Big Ten Football: Best and Worst Moments of the BCS Era

David Luther@@davidrlutherFeatured ColumnistDecember 31, 2013

Big Ten Football: Best and Worst Moments of the BCS Era

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    The final installment of the BCS is upon us, and the college football world is ready to spring headlong into the new College Football Playoff next season.  

    But as we mark the end of the BCS era over the coming week, we thought it might be fitting to take a look back and take stock of all the moments—both good and bad—the Bowl Championship Series has provided the Big Ten Conference.

    From national championships to disappointing and embarrassing defeats, the Big Ten has seen it all in the BCS.  We've put together the five best and five worst moments for the Big Ten during the roller coaster ride we call the Bowl Championship Series.

No. 5 Worst: 2013 Rose Bowl Game

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    We'll get things started with our No. 5 worst BCS moment for the Big Ten.  For this, we've selected the 2013 Rose Bowl Game, where Wisconsin lost to Stanford, 20-14.

    A pretty impressive showing by Wisconsin against Pac-12 champion Stanford in the Rose Bowl doesn't seem like a likely candidate for a spot on a "worst" list, but there are a few things that stand out about this particular Rose Bowl Game.

    This, the 99th Rose Bowl Game, was the first time any five-loss team had been invited to play.  Ever.  Wisconsin was also unranked, even after winning the Big Ten title.

    And how did Wisconsin win that Big Ten title?  

    Certainly not by being the best team in the Legends Division.  The Badgers actually finished third in the Legends Division standings, but thanks to Ohio State and Penn State both being ineligible for postseason play, Wisconsin found the mother of all back doors into the Big Ten title game.

    A stunningly lopsided victory over Nebraska meant that Wisconsin would, for the third straight year, play in Pasadena representing the Big Ten.  And Wisconsin promptly lost all three of those games.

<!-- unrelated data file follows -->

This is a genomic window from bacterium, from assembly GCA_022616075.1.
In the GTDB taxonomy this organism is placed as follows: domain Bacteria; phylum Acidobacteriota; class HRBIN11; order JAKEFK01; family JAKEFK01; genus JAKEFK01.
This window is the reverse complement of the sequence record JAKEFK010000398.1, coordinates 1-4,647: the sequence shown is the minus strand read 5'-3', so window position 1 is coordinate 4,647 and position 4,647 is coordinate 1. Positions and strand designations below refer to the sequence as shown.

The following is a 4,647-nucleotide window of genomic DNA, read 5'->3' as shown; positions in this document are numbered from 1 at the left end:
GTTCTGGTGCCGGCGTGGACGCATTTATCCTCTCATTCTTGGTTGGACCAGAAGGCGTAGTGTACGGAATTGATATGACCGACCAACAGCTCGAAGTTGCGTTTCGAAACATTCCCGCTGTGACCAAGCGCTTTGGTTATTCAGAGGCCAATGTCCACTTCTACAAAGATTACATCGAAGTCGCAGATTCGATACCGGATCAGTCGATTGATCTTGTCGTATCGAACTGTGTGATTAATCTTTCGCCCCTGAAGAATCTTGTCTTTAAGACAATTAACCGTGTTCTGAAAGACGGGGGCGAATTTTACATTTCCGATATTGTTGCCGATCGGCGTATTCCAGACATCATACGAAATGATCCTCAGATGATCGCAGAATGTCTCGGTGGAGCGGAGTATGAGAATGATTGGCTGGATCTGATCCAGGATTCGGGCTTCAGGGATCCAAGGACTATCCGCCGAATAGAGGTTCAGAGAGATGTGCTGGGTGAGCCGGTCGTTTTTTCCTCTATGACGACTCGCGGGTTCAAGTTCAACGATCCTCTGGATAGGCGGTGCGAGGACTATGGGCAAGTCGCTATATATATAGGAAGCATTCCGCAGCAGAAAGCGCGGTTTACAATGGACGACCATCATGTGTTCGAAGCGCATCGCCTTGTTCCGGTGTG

For the Big Ten, it was only the fourth time—and first since the BCS expansion in 2007—that the conference failed to earn two invitations to the BCS.

    With all of those dubious distinctions rolled up together, it's starting to become clear why the 2013 Rose Bowl Game earns a spot.

No. 5 Best: 1999 and 2000 Rose Bowl Games

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    If we're going to beat up on Wisconsin for repeated losses in the Rose Bowl Game, we should probably take the opportunity to praise the Badgers for helping to not only calm the misgivings of Big Ten fans about the BCS, but do so while bringing home Rose Bowl titles.

    After the split national championships in 1997 between Michigan and Nebraska, the BCS began following the 1998 season.  

    With tradition playing a major part in college football, Big Ten fans were rightfully wary of any system that could take the conference's champion out of the Rose Bowl Game—for any reason.  After all, what's a Rose Bowl Game without a team from the Big Ten?

    Luckily for the Big Ten, and the BCS, the stars aligned in the first season to allow Wisconsin, the Big Ten co-champions, to face off against UCLA, the Pac-10 champions.  The same thing happened the following season when Wisconsin, this time winning the conference outright, faced off against Pac-10 champion Stanford.

    Wisconsin won both of the games and instilled a sense of faith in the BCS across Big Ten country.

No. 4 Worst: 2002 Rose Bowl

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    The 2002 Rose Bowl Game between the Miami Hurricanes and Nebraska Cornhuskers makes our list at the "No. 4 Worst" spot even though the game didn't actually have a Big Ten participant.

    The 2002 Rose Bowl Game served as the BCS National Championship Game following the 2001 season, and for the first time since 1946, the Big Ten was left out.  It was also the first time in which the game (as played by college teams) didn't feature a team from the predecessors of today's Pac-12 Conference.

    Instead, Nebraska—a future Big Ten member—earned a trip to the title game as the No. 2 team in the nation (although the Huskers did not win the Big 12 title that season).  Nebraska lost to Miami, the Big East champs, 37-14.